How can I clean the grime from this rubberized sealing gasket on my Zojirushi Thermos Flask? This is mostly for hot water sipping, a yogic/Asian practice.

The location of its basically where the lid gasket seals down on the flask lower body. It doesn't have much reason to gather anything.

I'm not sure how water usage can cause such a mark or can build up from something else. Is it just a mark or some build up?

Ps: I don't know exact material of gasket on hand but it's a zojirushi flask if that helps determine a solution - Resolved: It is Silicone Rubber

What is it?
How do I remove it?

I've tried scrubbing it with a tooth brush and dishwasher liquid soap to no effect. This has worked on other areas/plastic parts but did not work here.

I don't have access to an electric dish washer, but if it would help dipping this in hot water with soap or vinegar or something, I'd be open to that as long as it does not destroy the product.

PS: I prefer non-corrosive, organic, or common household solutions.

Zojirushi Thermos Flask Top View

  • Don't scrub too vigorously as the smooth finish will develop tiny scratches that will make cleaning it more difficult in the future. The plastic is soft and flexible to allow the pump in the lid to be effective. What the deposit is exactly, is difficult to identify. From what I've seen, a dishwasher is very effective if you can find someone to include your problem part in their wash.
    – Stan
    Aug 16, 2017 at 2:27
  • Maybe just a scrub is not the answer, and as my question focuses I think I need the right "solvent/ liquid" in warm or hot water. 99% of dish washers in this Asian nation are Human so until I'm back in US of A, I've got find a way to replicate the above. Put in a cloth bag & put in a Washing machine? What temp?
    – Alex S
    Aug 16, 2017 at 2:32

1 Answer 1


Based on your description I would think it might be some mineral from the water that caused this stain. If that is correct and from the looks of it, it might well be iron oxide (or rust in the vernacular).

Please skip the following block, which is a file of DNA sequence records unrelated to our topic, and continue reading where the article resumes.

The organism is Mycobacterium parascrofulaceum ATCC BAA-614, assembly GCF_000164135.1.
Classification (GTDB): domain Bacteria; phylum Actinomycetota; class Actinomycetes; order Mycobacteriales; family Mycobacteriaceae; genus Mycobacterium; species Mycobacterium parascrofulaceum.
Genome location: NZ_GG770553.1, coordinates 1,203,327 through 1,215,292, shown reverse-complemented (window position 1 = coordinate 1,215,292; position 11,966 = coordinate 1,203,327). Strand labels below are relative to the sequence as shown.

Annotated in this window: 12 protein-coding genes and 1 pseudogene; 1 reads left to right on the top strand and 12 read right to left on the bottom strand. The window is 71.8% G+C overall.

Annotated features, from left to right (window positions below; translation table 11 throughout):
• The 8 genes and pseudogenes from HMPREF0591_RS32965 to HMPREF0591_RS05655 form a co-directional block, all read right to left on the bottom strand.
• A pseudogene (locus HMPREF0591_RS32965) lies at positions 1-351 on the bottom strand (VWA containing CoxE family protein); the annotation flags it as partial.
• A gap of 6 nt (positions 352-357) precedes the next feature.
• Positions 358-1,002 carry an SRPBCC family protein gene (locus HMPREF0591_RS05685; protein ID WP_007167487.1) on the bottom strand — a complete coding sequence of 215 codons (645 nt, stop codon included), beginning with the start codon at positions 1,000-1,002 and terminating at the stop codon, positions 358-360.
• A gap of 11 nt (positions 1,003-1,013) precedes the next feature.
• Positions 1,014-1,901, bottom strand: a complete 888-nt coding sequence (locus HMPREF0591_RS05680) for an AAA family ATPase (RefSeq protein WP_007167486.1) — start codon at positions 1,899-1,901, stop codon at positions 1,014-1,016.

• Rust can be shifted with a mix of Sodium Bicarbonate (baking soda) and Vinegar (Dilute Acetic Acid) (some people use lemon juice instead).
  • If not at hand an other alternative to reduce rust is Phosphoric Acid. This is an ingredient of Coca Cola.

Whatever you use I would suggest to soak it over night and have a go at it with the tooth brush the next day. It should come off easily.

If this doesn't work I am wrong and it's probably not rust.

  • Gonna have to try something like this over the weekend.
    – Alex S
    Aug 16, 2017 at 2:33
  • I tried the Citric Acid solution overnight dip & soak - As shown in their How To - youtube.com/watch?v=r8wq4v2BmW8 | I'd like to try your BiCarb + Vinegar solution next. What kind of ratios/ quantity of the solution would be applicable? (Maybe update into answer?)
    – Alex S
    Aug 24, 2017 at 4:19
  • If it was rust the citric acid should have worked. It should have removed lime scale as well. Honestly I don't know what the deposit could be then. You can still try BiCarb+Vinegar of course. I would just sprinkle the BiCarb on first and then drop some vinegar on it in roughly equal proportions.
    – Flint
    Sep 1, 2017 at 10:43
  • I made a paste of BiCarb, put it around the circle, and in a vessel dropped vinegar from top with a lot of fizz, no dice. Mixed it also, kept overnight, no movement yet. I'll try once again with your proportions but not feeling very hopeful
    – Alex S
    Sep 4, 2017 at 17:00
  • Me neither. The citric acid should have worked on either rust or limescale already. I know bicarb and vinegar work on tea stain as well (it looks like it, but you said you only ever used it for water). 'My ratio' is nothing scientific and was more meant like a suggestion.
    – Flint
    Sep 4, 2017 at 18:16

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